Desperate Fury 2019 - Dark Lapsang Souchong (Smoked Black Tea)

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2019 Desperate Fury - Dark Lapsang Souchong
Wuyi Mountains, Fujian, China

The 2019 Desperate Fury is a darker, more astringent traditional lapsang souchong. While lighter on the smoke, it's heavier on the base black tea flavor, making it a little more bitter/astringent.


The Desperate Fury is a fascinating lapsang for its bizarre, intricate flavors. Most traditional lapsangs follow the same pattern of processing: they grow in the Wuyi Mountains, wither over an open pine fire, oxidize in a cloth-covered wooden barrel, then dry in bamboo baskets over a wild pine fire. This one is different and distinct in several facets.

For one, the base tea used is grown in the lower reaches of the Wuyi Mountains, making the tea a little harsher than its high-altitude brethren, giving the base flavor a bit of astringency. Then, the picked leaves are put into a multi-tier smoking device that smoked them with fresh pine wood. Now firstly, the multi-tiered smoker actually withers, oxidizes, and smokes them dry, meaning they never take the leaves out and add them to a barrel. The smoker holds them in for a prolonged smoking cycle, giving them a deep, dark, heavy smoke content that overpowers the black tea flavors innate in the tea. This alone makes it a fascinatingly dark tea, but the kicker is the wood used for smoking.

While most lapsangs use pine branches to give it a snappy flavor of thin, quick-burning wood and pine needles that pop in the fire, this one mixes those with the trunk-wood of pine, bark, and most importantly root-stock of pine trees and trunk knots. The roots and knots give the smoke a crazy heavy flavor due to the thickness of the wood burning, letting it burn slower and longer (thus the long exposure time) as well as tons of resin that burns up giving the smoke a bizarre flavor that never comes out in typical lapsang fires. The additional resin turns this dark smoky tea that sits in the smoker for ages into an even heavier, darker, and more intense tea with this overwhelming smoke flavor that truly captures the senses.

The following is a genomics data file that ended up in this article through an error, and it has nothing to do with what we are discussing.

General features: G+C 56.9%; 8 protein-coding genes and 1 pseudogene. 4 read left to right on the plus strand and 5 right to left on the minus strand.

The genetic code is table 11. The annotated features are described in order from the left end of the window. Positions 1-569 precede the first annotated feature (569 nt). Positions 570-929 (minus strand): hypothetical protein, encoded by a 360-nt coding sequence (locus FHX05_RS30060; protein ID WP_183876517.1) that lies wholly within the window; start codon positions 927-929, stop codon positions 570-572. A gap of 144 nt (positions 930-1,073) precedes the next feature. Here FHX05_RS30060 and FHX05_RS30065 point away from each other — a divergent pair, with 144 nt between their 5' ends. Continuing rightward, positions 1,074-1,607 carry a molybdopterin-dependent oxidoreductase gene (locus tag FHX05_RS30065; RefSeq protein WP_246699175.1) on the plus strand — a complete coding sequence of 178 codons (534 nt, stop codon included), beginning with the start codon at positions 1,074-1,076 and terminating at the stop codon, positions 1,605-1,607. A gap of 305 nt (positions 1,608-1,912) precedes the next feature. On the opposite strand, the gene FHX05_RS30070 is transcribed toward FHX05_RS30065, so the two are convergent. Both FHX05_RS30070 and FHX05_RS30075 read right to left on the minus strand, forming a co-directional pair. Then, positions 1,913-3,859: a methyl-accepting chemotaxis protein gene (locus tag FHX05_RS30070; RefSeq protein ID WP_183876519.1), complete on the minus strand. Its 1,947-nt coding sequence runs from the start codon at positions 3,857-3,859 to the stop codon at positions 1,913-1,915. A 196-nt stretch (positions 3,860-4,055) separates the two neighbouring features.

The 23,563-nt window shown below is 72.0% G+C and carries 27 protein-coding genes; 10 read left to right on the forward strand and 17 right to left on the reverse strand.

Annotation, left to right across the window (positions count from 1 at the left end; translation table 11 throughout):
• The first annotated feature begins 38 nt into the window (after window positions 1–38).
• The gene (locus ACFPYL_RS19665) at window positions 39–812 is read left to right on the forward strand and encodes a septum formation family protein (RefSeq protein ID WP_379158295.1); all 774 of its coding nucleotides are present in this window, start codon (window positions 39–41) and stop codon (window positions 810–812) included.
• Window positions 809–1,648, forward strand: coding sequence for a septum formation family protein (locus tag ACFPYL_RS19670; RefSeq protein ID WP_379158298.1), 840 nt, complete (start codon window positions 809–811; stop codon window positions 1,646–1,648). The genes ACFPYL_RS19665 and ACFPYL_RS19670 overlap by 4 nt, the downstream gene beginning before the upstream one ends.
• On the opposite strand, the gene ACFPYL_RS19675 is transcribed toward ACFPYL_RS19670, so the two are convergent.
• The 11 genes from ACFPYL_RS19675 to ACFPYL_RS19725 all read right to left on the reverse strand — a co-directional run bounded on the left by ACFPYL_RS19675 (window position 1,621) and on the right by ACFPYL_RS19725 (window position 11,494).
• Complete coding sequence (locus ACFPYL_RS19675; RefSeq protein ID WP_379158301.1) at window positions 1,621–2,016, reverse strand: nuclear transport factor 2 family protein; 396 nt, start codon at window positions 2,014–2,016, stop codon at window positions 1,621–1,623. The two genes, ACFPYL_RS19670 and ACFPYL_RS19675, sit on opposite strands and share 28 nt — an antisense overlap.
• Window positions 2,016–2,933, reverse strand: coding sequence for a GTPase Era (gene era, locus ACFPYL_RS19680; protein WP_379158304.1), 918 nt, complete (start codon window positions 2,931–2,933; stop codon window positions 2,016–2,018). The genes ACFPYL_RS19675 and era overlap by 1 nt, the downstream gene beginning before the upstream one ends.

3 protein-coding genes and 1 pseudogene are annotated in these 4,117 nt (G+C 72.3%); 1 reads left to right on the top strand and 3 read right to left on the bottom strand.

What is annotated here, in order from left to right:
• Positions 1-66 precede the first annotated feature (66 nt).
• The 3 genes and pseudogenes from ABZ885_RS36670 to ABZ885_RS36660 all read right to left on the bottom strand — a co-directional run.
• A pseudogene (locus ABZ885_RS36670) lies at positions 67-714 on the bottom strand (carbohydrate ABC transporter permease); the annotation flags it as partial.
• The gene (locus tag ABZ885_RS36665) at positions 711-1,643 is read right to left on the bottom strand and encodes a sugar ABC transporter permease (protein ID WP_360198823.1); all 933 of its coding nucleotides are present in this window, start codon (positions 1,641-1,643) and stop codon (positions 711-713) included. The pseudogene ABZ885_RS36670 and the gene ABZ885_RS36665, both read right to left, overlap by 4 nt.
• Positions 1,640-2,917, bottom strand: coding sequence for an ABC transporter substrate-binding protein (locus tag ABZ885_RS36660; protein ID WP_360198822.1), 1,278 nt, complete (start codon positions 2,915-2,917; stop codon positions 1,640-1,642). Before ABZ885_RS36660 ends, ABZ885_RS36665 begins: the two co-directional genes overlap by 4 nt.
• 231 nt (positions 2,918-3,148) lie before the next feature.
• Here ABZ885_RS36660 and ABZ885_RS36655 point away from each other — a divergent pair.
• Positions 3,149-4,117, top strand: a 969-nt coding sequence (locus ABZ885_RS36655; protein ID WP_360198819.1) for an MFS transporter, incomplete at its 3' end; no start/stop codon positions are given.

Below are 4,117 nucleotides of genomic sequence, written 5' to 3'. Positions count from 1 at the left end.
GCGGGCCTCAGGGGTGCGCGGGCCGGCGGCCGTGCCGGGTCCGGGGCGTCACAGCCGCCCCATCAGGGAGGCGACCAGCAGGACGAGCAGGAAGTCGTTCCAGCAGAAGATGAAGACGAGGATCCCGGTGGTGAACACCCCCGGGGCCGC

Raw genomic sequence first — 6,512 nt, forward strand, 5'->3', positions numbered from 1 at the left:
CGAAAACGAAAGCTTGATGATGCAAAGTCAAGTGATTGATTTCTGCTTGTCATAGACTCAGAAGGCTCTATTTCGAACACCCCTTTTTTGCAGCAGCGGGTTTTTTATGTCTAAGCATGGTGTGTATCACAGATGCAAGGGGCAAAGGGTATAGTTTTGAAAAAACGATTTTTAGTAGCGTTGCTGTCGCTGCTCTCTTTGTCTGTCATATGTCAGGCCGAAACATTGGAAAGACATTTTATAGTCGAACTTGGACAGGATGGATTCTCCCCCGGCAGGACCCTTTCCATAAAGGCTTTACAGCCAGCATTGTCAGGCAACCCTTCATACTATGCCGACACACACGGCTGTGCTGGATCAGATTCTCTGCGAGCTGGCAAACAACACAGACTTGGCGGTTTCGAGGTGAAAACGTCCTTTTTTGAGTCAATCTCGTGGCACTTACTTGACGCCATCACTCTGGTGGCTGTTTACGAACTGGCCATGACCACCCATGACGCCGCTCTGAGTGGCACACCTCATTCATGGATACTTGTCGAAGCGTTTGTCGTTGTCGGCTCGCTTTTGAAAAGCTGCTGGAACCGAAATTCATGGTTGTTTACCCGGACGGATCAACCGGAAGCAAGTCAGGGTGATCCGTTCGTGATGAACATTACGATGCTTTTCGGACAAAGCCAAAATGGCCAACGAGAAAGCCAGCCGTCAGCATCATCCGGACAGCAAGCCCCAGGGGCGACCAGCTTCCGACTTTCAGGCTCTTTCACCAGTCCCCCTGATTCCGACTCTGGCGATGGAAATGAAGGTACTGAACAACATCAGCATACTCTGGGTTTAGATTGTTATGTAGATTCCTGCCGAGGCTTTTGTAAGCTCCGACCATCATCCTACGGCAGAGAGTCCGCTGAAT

The flavor is a bit astringent and the smoke is incredibly dark, but due to air-drying post-smoke, the tea itself doesn't slap you in the face, and doesn't knock the drinker back like some lapsangs. It's a drink with an almost intimidating presence. It never actually punches you, but you can feel the weight of it with every sip, like this dark smoke looms over you, letting you know it could knock you around any time it wanted. But perhaps one of the most fascinating things about its flavor, inside its intimidating aura, is a tiny, subtle hint of bergamot oil, just the smallest essence of earl grey. Where does this come from? We're not actually sure, but it adds a fascinating little element of bite to this already dark, hardy tea.

The Name

The Desperate Fury is Phoenix Pearl Tea's first barbarian tea! Named for a quintessential ability for Barbarians in Dungeons & Dragons 4th Edition, the ability essentially allows a melee combatant entrenched in a bloodrage to get the perfect hit they need on an enemy, allowing them to reroll an attack at the cost of taking some damage. Essentially, the ability means they can, if a swing misses, come back and hit after all at the cost of the enemy getting a hit on them.

That really comes back to fit this tea in that, for one, the Desperate Fury is a dark, angry tea that, as described above, looms over you with an intimidating aura. As you drink it, you feel its presence every step of the way. As you sip, it takes over your senses and fills your mouth with astringent black tea and heavy smoke that lingers in your mouth, making sure you remember it. Even when you take tiny little sips to try to skirt past the flavor, it still manages to get a hit in with that crazy intense smoke flavor, no matter how you approach it. This tea will not take it easy on you, no matter how you try to approach it.

Brewing Suggestions

  • Use 7g (≈1 tbsp) of leaf per ½ liter (≈17 oz) of water.
  • Use boiling (100°C/212°F) water
  • Steep for 3 minutes, strain leaves, and enjoy!
    • Don't forget to try for multiple infusions! Just add time to each steep.
      • For under 2:00 steep times, add 30 sec.
      • For 2:00 to 4:00, add 1 minute.
      • For over 4:00, add 2 minutes or more.
    • Like milk in your tea? Steep an extra minute!
    • Too strong? Take off a minute, or use 5g of leaf instead!
    • Too light? Kick it up another minute, or use 10g of leaf instead!
    • Wanna do a tea latte?
      • Use 11g (≈1½ tbsp) of leaf per ½ liter (≈17 oz).
      • Steep 2 minutes in ¼ liter (≈8 oz) boiling (100°C/212°C) water
      • Add ¼ liter (≈8 oz) hot milk, steep another 3 minutes.
      • Strain leaves, add sugar if you like (1 tsp usually does it), and enjoy!

Ingredients

  • Chinese Wuyi pine-smoked lapsang souchong black tea

Shipping

We are a small independent operation, and as such we operate inside of our retail space, the Phoenix Pearl Tea Tavern in Red Lodge, MT. We bag teas for orders while also serving in-store customers, including making cups of tea, making food, and selling bulk and retail purchases. Our employees work as quickly as they can, but we don't have a warehouse to operate out of with dedicated employees. As such, orders may take anywhere from 1-5 business days to ship. Thank you for understanding.